Limited Or No Connectivity Message...

I'm having the strangest DHCP problem and it's driving me mad!!

I have two domains located on the same network segment.

Domain1 is an NT 4.0 domain - let's call the domain ABC.
Domain2 is a Windows Server 2003 domain - let's call it abc123.local.

There is a two-way trust between the domains.

Each domain now has a DHCP server. The DHCP server in domain ABC serves a scope of 10.1.4.x while the DHCP server in domain abc123.local serves the scope 10.1.8.x.

The NT domain, ABC, is really the domain with active users. I'm in the middle of a domain migration project and I'm still just testing things on the Windows Server 2003 domain.

Users logging into the NT domain may get either a 10.1.4.x or a 10.1.8.x IP address depending on which DHCP server responds first.

The problem is this:

I'm testing 2 computers on the Windows Server 2003 domain. When I boot these computers, they both will USUALLY come up with an APIPA address (with Limited Or No Connectivity shown in the icon tray). Usually, but not always. Sometimes they get a 10.1.8.x IP address as I would expect.

Maybe 80% of the time, they boot with an APIPA address. If I run a packet trace on these machines while in this state, I see DHCP Discover packets going out at about 5 minute intervals (this is how DHCP should behave) but I see no other DHCP packets (no Offer, Request, ACK packets). All of this leads me to believe that the computer cannot find a DHCP server. That would make sense except for the fact that after a few reboots it generally DOES find a DHCP server and it gets an IP address.

The network setup is very simple. Cabling runs from each office into a patch panel in the server room and then into a series of Bay Networks switches. The cabling from the servers runs directly into the same switches.

I cannot seem to find anything that sheds light on this subject. Anyone with insight into this problem will have my eternal gratitude!!

Thanks.
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NJComputerNetworksConnect With a Mentor Commented:
Some comments:


The scopes do not overlap. Here's the configuration for both:  (Good...no duplicate IP hand outs then)

NT Domain Name: ABC

DHCP Server Config:
Begin Scope: 10.1.4.1
End Scope: 10.1.4.254
Subnet Mask: 255.255.0.0
Router: 10.1.1.1
DNS Servers: 10.1.1.5, 10.1.10.3, 216.204.0.x, 216.204.1xx.x  <-- these are find for NT..but your 2K3 members might get address from this scope.  Because of this, they should ONLY be pointed to Windows 2003 DNS servers...no other setting should be shown here.  You need to migrate your DNS to Windows 2003...and make sure all windows 2003 domain clients are pointed to just the Windows 2003 DNS server....not to ISP or WinNT DNS.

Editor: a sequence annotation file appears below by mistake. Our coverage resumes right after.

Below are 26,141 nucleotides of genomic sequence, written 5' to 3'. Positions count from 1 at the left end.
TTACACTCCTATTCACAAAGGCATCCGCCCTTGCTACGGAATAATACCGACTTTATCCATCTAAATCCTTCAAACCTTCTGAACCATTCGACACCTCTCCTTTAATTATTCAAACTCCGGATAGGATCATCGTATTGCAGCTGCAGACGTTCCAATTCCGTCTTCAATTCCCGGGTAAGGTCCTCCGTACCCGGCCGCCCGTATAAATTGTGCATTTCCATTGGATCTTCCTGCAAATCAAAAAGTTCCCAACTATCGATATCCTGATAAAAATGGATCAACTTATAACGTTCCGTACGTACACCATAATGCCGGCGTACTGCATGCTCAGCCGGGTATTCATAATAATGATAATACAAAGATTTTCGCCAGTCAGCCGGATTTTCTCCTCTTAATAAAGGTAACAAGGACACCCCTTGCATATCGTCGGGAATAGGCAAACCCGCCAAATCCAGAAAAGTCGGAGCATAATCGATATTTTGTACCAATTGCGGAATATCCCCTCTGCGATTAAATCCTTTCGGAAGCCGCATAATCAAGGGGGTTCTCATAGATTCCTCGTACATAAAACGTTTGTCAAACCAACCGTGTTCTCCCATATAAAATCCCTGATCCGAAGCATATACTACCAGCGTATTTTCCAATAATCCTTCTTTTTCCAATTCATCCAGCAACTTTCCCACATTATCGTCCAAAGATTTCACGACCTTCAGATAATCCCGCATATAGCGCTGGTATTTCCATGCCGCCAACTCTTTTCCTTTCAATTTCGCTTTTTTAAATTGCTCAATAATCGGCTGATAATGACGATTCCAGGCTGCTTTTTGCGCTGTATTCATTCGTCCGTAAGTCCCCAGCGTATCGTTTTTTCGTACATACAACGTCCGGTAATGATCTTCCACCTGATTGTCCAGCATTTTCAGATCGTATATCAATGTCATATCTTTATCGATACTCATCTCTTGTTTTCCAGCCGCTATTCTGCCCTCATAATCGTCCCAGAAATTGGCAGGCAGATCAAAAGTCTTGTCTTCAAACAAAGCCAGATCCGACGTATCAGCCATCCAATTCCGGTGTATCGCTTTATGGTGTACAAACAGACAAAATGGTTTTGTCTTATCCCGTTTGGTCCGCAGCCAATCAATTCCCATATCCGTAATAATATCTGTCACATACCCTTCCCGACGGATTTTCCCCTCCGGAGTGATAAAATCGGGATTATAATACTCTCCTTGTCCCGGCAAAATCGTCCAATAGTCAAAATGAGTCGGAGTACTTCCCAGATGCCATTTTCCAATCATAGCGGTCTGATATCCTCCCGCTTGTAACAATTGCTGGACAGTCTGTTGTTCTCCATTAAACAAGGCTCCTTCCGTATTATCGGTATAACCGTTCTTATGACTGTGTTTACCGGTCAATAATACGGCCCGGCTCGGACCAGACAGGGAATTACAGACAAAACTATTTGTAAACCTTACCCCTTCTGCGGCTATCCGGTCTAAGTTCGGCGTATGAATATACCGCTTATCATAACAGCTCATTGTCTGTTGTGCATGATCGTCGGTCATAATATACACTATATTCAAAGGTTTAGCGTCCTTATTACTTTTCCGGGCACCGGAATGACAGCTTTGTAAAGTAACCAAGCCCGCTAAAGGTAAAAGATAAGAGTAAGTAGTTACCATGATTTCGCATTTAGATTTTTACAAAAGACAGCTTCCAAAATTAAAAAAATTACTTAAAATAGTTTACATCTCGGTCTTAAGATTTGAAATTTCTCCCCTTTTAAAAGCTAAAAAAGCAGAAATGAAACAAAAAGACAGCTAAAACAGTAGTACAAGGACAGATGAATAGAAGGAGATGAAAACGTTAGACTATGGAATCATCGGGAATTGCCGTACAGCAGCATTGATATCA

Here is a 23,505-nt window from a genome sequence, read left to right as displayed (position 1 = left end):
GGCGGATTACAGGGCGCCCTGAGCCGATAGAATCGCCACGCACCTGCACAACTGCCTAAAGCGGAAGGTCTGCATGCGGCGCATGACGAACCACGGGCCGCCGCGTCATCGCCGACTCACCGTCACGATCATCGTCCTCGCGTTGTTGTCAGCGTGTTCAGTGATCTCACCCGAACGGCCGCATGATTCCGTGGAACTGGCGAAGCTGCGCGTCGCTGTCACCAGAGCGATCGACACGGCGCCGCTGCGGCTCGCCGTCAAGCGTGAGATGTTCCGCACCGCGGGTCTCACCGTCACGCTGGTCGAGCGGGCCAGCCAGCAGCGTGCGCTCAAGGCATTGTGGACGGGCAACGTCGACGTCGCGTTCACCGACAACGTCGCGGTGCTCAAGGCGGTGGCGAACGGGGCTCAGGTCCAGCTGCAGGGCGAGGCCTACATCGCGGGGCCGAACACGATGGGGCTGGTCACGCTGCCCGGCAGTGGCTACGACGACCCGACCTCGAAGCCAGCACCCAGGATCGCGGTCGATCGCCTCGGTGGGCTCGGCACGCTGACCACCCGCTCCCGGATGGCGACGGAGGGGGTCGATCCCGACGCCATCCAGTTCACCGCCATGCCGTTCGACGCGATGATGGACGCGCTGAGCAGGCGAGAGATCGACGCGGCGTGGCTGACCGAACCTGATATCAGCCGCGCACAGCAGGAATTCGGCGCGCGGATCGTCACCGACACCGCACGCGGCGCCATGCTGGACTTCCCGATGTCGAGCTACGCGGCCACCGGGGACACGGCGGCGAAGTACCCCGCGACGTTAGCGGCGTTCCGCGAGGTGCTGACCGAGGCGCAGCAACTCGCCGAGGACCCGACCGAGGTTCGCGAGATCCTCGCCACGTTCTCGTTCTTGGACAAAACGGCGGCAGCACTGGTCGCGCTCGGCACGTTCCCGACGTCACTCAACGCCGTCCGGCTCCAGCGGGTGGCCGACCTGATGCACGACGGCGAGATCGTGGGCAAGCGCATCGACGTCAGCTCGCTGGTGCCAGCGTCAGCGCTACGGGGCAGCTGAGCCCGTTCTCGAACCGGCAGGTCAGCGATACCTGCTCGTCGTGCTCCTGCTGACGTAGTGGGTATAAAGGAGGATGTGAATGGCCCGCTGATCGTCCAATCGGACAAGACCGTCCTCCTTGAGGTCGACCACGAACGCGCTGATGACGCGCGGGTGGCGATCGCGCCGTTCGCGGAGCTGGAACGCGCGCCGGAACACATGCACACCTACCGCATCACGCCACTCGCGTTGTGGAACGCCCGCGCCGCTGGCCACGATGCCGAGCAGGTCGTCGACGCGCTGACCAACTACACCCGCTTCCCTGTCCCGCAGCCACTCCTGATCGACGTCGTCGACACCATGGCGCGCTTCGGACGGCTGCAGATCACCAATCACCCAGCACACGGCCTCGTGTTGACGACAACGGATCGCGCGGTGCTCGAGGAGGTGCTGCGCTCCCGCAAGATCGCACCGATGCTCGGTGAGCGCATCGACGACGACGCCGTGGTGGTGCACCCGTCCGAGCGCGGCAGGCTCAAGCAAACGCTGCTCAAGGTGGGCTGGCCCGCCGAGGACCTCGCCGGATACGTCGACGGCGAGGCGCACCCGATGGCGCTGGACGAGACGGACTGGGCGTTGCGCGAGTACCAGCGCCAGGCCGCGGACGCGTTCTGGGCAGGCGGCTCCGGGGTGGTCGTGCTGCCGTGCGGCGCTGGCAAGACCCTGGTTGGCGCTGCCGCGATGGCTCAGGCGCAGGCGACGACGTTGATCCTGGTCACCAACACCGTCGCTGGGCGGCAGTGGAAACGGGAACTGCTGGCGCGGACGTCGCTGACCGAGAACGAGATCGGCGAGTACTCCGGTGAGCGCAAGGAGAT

Domain Name: abc123.com  <-- this should be abc123.local for Windows 2003 domain clients.  Because you have a flat network, there is not way to tell a client from what DHCP server it gets an IP address.  because of this, you should make this settings abc123.local)
WINS/NBT: 10.1.1.3
WINS/NBT Node Type: 0x8

Windows Server 2003 Domain Name: abc123.local

DHCP Server Config:
Begin Scope: 10.1.8.1
End Scope: 10.1.8.254
Subnet Mask: 255.255.0.0
Router: 10.1.1.1
DNS Servers: 10.1.10.3
Domain Name: abc123.local
WINS/NBT: 10.1.1.3
WINS/NBT Node Type: 0x8

A few explanations:
10.1.1.5 is the DNS server on our NT domain
10.1.10.3 is the DNS server on our Win 2K3 domain
The two 216.x.x.x DNS servers belong to our ISP


1) I would point your whole environment to Windows 2003 DNS.  Configure forwarding (right click the DNS server in the DNS console and choose properties from the drop down box.  Click the forwarders tab and enter 216.x.x.x addresses for your ISP DNs server here...  this will enable DNs forwarding)

2) I would have the same scope options for all DHCP servers.  but don't overlap DHCP scopes..(which your not already)

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BareMetalCommented:
I know in a Cisco network, you have to configure an "IP Helper" on the router to tell that subnet where to get the DHCP address from. You probably have something similar on that Bay Networks network that you need to configure for that subnet.
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pfcvtAuthor Commented:
I should add that our NT domain works with no DHCP problems.

It's only the PCs that are trying to connect to the Windows Server 2003 domain that have this problem. Of course, the fact that it doesn't happen all of the time is making it very difficult to solve.

Sometimes (maybe ~20% of the time) when I boot these PCs they boot up and connect to the DHCP server and receive their IP address with no problem.

The second DHCP is a new addition to the network. I added it at the suggestion of someone else in an attempt to solve this problem.

Thanks.



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BareMetalCommented:
How are the two networks seperated? (NT & 2003)
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pfcvtAuthor Commented:
They're really not. Only in domain name.

They're on the same cabling with no router between them.

All of the servers (NT and Win 2K3) plug into ports on a stack of Bay Networks Switches (5 of them).
All of the client PCs plug into ports on the same Bay stack.

There is a two-way trust between the 2 networks.

Thanks.